Seasonal Eating Guide: What to Eat in September

Beetroot
Beetroot

Autumn has arrived.  The sun shines brightly, yet low enough in the sky that you can bask in its rays without breaking into a sweat; the evenings are growing darker, earlier, but are not yet too cold; and though there are plenty of late summer berries around, some of my very favourite ingredients are slowly coming into season.  From the market, I bring home the sorts of fruits and vegetables that are perfect for stews and gratins, crumbles and homely, comforting cakes.  Here are five of my September favourites, plus recommendations for what to do with them.

Beetroot (Rote Bete)

Yes, boiling or baking a beetroot (pictured top) can take quite some time.  Yes, chopping one up, or grating it, or doing anything at all with it, turns your hands a shade of puce that’s far from easy to remove.  And yes, you can buy beetroot pre-cooked in packets, plain or picked, all year round.  But you can’t beat the marvellously earthy flavour of an in-season beetroot that you’ve taken the trouble to prepare yourself: it’s simpler than you’d think and absolutely worth the effort.  How about trying:

★ Hugh Fearnley-Whittingstall’s beetroot soup with feta cheese
★ Diana Henry’s chocolate and beetroot cake, or
★ Skye Gyngell’s roasted beetroot, walnut, watercress and mascarpone salad (and most of the rest of that list).

Apples (Äpfel)

Two half-empty crates of German apples

Apples from readily available all year round, shipped from every corner of the world, but come Autumn, there are mountains of German apples everywhere, arranged by type in splintered wooden crates.  Fresh off the tree, they are wonderfully crisp and range in flavour from tongue-twistingly sour to mouth-wateringly sweet.  I find the German Boskopp apples perfect for cooking with (a substitute for the British Bramley), and these are three of my favourite things to do with them:

★ Nigella Lawson’s pork and apple hotpot,
★ a classic apple crumble (from Nigel Slater, obvs) and
★ Yotam Ottolenghi’s apple and olive oil cake with maple icing.
(And because you can never find enough things to do with apples, here are 10 more ideas.)

Wild Mushrooms (Wildpilzen)

Chanterelle mushrooms on a chopping board

For many people, the most exciting things to appear in September are the wild mushrooms (Pilze), from porcini, or ceps (Steinpilze) to the ubiquitous chanterelles (Pfifferlinge).  Chanterelles cost next to nothing round these parts (and a fortune on the other side of the Channel) but porcini remain something of a luxury.  In restaurants, you’ll find wild mushrooms served in cream sauces alongside medallions of pork; at home, though I have a fab German pork and mushrooms recipe myself, I think they’re at their best sautéed in butter and garlic and served sprinkled with salt flakes, freshly ground black pepper and a scattering of chopped parsley.  But I’m also rather tempted by:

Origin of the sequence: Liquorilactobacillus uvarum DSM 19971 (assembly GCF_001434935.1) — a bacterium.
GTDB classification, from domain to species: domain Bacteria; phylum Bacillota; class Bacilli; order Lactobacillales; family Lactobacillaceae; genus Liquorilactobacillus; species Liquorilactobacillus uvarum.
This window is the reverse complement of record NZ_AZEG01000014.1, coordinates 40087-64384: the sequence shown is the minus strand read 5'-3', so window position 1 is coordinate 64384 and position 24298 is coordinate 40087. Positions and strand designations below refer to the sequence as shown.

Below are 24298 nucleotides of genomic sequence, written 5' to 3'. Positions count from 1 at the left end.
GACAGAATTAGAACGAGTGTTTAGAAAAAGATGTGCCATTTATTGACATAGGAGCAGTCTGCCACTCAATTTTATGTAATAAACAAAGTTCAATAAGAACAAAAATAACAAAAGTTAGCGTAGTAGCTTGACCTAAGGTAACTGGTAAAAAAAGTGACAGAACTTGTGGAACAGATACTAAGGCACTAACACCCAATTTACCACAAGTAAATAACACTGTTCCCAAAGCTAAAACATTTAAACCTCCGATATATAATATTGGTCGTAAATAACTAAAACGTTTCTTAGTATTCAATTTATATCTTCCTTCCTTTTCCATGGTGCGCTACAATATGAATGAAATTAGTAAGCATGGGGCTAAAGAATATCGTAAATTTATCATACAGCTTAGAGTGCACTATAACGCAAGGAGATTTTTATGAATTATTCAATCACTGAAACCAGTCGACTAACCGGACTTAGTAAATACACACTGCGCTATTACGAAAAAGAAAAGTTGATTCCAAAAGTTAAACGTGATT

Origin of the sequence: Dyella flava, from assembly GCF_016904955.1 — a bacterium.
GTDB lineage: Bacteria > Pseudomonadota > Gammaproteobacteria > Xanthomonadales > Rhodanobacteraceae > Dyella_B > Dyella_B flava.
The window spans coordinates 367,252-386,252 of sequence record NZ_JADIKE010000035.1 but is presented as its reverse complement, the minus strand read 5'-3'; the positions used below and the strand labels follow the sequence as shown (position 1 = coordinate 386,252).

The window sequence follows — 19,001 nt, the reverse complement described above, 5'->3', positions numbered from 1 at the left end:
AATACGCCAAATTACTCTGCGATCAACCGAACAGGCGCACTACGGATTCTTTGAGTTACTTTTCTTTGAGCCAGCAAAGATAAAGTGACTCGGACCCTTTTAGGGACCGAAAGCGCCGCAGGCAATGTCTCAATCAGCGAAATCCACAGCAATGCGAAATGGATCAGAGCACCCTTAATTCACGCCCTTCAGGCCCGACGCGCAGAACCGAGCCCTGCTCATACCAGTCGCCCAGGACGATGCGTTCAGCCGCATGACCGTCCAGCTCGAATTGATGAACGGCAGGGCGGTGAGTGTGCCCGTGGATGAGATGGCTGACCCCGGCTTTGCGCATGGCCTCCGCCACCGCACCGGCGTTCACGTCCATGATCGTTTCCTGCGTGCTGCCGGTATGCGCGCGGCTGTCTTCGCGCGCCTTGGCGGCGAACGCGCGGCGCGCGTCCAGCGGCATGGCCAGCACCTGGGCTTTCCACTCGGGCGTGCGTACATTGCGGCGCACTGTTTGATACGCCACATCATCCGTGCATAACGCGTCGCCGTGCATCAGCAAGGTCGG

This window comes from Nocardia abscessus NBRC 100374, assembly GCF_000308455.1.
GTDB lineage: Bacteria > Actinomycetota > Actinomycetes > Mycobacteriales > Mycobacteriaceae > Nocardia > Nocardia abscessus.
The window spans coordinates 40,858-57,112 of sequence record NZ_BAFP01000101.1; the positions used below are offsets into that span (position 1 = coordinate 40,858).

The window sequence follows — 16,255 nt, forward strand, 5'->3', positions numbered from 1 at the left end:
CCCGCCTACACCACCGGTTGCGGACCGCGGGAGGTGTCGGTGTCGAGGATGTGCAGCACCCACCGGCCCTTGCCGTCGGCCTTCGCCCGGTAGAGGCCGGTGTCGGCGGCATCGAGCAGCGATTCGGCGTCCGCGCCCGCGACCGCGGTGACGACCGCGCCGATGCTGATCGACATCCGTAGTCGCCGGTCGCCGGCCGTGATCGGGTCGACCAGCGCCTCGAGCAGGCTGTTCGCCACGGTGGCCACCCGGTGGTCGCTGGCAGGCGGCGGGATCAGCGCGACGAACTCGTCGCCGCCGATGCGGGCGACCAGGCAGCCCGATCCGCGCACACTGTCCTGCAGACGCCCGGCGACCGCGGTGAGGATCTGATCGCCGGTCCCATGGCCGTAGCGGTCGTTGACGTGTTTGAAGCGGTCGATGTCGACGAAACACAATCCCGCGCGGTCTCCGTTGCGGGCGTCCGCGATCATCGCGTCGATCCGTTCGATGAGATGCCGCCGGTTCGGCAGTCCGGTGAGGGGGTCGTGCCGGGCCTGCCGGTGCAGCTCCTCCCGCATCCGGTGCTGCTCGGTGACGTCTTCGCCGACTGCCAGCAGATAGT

★ Martha Stewart’s chanterelles with chilli, pappardelle and spicy sausage
★ Alain Ducasse’s zucchini, parma ham and chanterelle risotto, or
paella with Iberian pork ribs and porcini mushrooms (if only I could find some Iberian ribs).

Walnuts (Walnüsse)

Walnuts and chestnuts

I grew up believing that walnuts were only for grown-ups, either eaten straight out of their shells as a Christmas “treat” or for garnishing coffee cakes, both of which I found thoroughly unappealing at the time.  I’ve discovered since that walnuts make for a fantastic ingredient in both sweet and savory dishes, offering a wonderfully nutty flavour, especially once roasted or toasted, and once ground, provides a pleasing grainy texture that adds a little je ne sais quoi to all manner of other potentially dull dishes.  Still doubtful?  Why not try:

★ Alan Rosenthal’s Persian chicken stew with sour cherries, walnuts and pomegranate (one of my all-time favourite recipes from a good friend of mine)
★ Diana Henry’s penne with roasted red onions, gorgonzola and walnuts or
dark chocolate and walnut cookies.

Pears (Birne)

Pears

Another fruit that I used to take for granted as a year-round staple, pears (Birnen) taste so very much better when they’ve been picked down the road.  A perfectly ripe, juicy pear is of course wonderful just as it is, but if you have under- or overripe fruits to hand, they’re very good for cooking or baking, too.  I’m definitely tempted by:
★ Mark Diacono’s spiced poached pears with chocolate sauce
★ David Leibovitz’s French pear and almond tart, and
pears with blue cheese and prosciutto.

Also in season in September: blackberries (Brombeeren), brussels sprouts (Rosenkohldamsons (Zwetschen), fennel (Fenchel), greengages (Renekloden), plums (Pflaumen), red cabbage (Rotkohl), savoy cabbage (Wirsing).

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